While Nick was waiting for the Messiah to come (a play on the name of the wonderful picture book about Esalen by Bernie Gunther : What to Do Till the Messiah Comes), he fell in with a bunch of rowdy Irish musicians in Santa Cruz, learned to play the Irish whistle, and became part of a band called Blarney which plays at private parties and (a few times) on stage. My biggest achievement as member of the wonderful Blarney band was the composition of a patter song, 32 Irish County Jig, that recites each of Ireland's 32 counties. I am really surprised that no one else had ever done this before.
Blarney Band: Matt Johnson, August O'Connor, Kim Fulton-Bennett, Nick Herbert

Then there is my poetry ("the kiss of death" according to my literary agent John Brockman). In Boulder Creek, for a dozen or so years, there arose a remarkably fertile poetry movement, which I call the Bistroscene after Conrad Santos's Boulder Creek Bistro where a majority of the action took place and where I premiered my quantum tantric poems and many others. Many of these performances were videoed by Alan and Sun Lundell (aka Dr and Mrs Future) and are still being rediscovered as Al and Sun transfer their ancient video formats to archival hard drive.

Kiss My Bare Art
The New Sex Robot
He Did Not Die
Harlot Nature
ZAM
2000-year-old Pickup Line
The Aphrodite Award
Los Gatos Apple Store
Maya

Celebrating the Irises
Mayday Play

Regarding weird literary output, it would be impossible to ignore my friend Rudy Rucker, the Lawrence Ferlinghetti of cyberspace. Rudy conceived and published Flurb, an online magazine of radically trippy inventions, including some of my own stuff and the most imaginative alien psychedelic I have even encountered -- James Worrad's Eye-High.

Since quantum tantra (the search for new doorways into Nature) is still in its embryonic stage, there is very little concrete accomplishments to which I can point. Here however are a few teasers:

Abu Asks About Quantum Tantra
No More Safe Science
Opening Night
Happy Doomsday
Greatest Pleasure
Elements of Tantra

Urge: A Short Opera about Reality
Tantric Jihad: the Video
Quantum Tantra Stripped Bare

In this short post, I cannot cover completely all ten years of my blog: I have decided to exclude the numerous book reviews and friends' obituaries (except for my two younger brothers Tom and Duke and my cat Onyx). Please click the tags for topics and people that interest you. My apologies to everyone I have left out. Although concrete quantum tantric research seems at an absolute standstill, I can at least briefly brag about six minor accomplishments:

Nick Herbert aka Dr. Jabir
I self-published two books of verse: Physics on All Fours and Harlot Nature;
I invented 99 new chakras: 99 Nick Chakras;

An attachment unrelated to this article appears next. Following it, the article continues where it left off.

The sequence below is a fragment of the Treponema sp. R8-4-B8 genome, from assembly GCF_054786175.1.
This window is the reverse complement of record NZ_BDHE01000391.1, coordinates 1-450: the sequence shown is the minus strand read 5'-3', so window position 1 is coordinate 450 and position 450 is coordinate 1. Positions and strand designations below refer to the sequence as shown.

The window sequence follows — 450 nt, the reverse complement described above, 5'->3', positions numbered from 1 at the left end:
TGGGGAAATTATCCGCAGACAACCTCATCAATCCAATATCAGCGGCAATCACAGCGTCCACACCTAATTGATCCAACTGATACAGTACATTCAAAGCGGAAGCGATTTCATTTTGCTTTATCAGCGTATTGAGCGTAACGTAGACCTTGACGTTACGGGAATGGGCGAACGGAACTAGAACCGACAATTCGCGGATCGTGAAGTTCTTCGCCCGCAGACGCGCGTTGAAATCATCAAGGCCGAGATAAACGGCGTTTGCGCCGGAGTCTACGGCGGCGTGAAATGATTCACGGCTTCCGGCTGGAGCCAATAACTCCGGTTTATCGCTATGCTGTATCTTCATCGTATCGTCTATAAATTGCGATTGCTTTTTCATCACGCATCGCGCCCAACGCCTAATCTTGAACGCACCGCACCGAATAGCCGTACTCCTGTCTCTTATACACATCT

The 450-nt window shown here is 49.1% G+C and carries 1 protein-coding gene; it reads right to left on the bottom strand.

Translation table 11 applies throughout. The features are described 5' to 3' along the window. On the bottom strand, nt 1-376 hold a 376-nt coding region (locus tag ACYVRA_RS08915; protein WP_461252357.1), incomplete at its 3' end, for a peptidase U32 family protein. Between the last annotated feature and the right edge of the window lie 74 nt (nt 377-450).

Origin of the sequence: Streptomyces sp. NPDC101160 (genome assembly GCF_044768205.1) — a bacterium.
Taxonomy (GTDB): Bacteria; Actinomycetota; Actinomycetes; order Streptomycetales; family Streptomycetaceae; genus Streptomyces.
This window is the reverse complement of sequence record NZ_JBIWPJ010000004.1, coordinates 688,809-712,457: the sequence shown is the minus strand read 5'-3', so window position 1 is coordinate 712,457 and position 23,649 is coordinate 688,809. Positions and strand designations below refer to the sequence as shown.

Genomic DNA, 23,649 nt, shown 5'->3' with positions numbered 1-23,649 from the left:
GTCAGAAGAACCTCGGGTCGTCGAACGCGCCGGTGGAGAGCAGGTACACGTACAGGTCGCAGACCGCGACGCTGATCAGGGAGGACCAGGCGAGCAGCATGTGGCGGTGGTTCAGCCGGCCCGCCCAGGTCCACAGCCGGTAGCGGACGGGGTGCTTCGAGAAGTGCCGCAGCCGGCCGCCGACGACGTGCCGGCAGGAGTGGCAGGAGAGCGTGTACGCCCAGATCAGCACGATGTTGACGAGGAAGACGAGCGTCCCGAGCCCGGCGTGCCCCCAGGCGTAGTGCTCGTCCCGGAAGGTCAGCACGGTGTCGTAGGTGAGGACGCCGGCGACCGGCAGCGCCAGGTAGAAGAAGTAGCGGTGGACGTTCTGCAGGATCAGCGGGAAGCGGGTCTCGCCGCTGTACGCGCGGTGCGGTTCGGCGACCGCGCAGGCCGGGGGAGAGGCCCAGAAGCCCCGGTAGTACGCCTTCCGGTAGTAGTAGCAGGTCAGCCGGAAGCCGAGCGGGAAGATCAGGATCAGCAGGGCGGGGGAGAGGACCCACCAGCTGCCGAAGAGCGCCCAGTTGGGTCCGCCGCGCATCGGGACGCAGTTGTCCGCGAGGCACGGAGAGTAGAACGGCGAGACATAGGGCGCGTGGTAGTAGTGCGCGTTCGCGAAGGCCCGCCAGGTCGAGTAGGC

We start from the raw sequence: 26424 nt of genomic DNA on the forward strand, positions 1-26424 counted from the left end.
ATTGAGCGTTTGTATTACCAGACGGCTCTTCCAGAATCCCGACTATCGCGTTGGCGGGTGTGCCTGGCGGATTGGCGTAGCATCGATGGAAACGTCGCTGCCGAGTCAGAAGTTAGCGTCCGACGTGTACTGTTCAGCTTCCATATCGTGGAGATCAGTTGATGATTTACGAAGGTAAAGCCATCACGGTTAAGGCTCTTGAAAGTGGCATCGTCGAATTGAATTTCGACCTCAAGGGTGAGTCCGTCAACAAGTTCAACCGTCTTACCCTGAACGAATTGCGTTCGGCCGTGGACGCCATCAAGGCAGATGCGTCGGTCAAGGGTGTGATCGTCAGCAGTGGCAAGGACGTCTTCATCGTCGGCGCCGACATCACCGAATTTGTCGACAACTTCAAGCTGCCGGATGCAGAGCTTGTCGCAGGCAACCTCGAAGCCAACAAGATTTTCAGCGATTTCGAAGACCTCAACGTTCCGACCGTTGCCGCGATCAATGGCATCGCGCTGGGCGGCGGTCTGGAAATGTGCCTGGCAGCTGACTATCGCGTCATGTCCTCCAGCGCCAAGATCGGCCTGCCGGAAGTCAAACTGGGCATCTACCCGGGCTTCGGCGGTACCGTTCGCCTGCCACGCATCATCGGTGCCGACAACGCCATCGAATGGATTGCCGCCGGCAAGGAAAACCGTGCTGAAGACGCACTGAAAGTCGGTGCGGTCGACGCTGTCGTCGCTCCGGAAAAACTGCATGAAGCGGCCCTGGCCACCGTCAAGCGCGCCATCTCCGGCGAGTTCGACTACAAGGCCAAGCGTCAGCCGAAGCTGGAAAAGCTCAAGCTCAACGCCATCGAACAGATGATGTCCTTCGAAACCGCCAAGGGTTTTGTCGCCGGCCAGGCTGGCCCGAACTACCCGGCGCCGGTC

I invented a new (Ukrainian) holiday: YIDD;
I invented a new (imaginary) element: Khaliqium;
I invented a new (psychic) currency: Khlit Coin;
I devised a new proof that classical and quantum ESP powers must be precisely equal: Nick's Proof.

The quantum tantra posts with the most views ares:
1. Schrödinger's Proof for the Existence of God
2: Does Consciousness Create Reality?
3. Jailbait

Many thanks to all my viewers.

Happy 10th Birthday, dear Quantum Tantra Blog!


Sunday, August 12, 2018

First Contact

Meteor crosiing Andromeda galaxy: APOD Aug 12, 2018
FIRST CONTACT

To open ourselves to pleasure:
It's what the aliens want to teach us
For who would wish telepathic contact
with a world of whiners?

Aliens call Earth
"Planet of the Hates"
We are so bitter
so pain-obsessed
so cruel and full of malice.

All acts of love and pleasure
are invitations to alien contact
Are you ready to merge
with the Neighboring Other?

Have you freed yourself from hatred?
Have you made your mind a pleasure dome?
Have you adorned yourself as ready bridegroom?
Have you adorned yourself as temple prostitute
offering your golden body/mind at bargain rate?

Are you ready to merge 
with the Neighboring Other?
Have you prepared your body/mind 
as worthy playground
for beings with superior notions of play?
What substances have you ingested
to make your mind receptive
to unearthly forms of enjoyment?

Are you prepared to open your body
to alien pleasure transmissions?
Are you prepared to open your mind
to an otherworldly physics of orgasm?

Yes, they all want to marry our sisters.
And they want us to marry their sisters too.

All acts of love and pleasure
are invitations to alien contact.
Are you ready to join the Galactic Club?
They are opening their warm arms
their sticky tentacles
their moist fur-lined cavities
to Earth's uniquely beautiful males and females.

They know what they want.
They've made the first move.
They've touched us gently so as not to frighten.
For those with eyes to see
they are opening themselves 
and yearning for contact.

What then holds you back
from joining the Galactic Dance? 
What then holds you back
from wholeheartedly embracing
the beckoning Cosmos?


Nick at the God Farm, Boulder Creek, CA

 

Sunday, July 15, 2018

The KleurNet Interview


In the flower-filled back garden of Conrad Santos's Boulder Creek Bistro, Dutch entrepreneur and TV producer Luc Sala interviews visionary physicist Nick Herbert concerning mind, matter and quantum tantra for Luc's KleurNet Channel in Amsterdam.

Videoed by local media wizard Allan Lundell (now operating as Dr Future), Luc's interview succinctly captures the gist of Nick's dream of a new sensual science in a mere thirty minutes.

The best TV interview of Nick ever, on his home turf. All killer. No filler.

M57: the Ring Nebula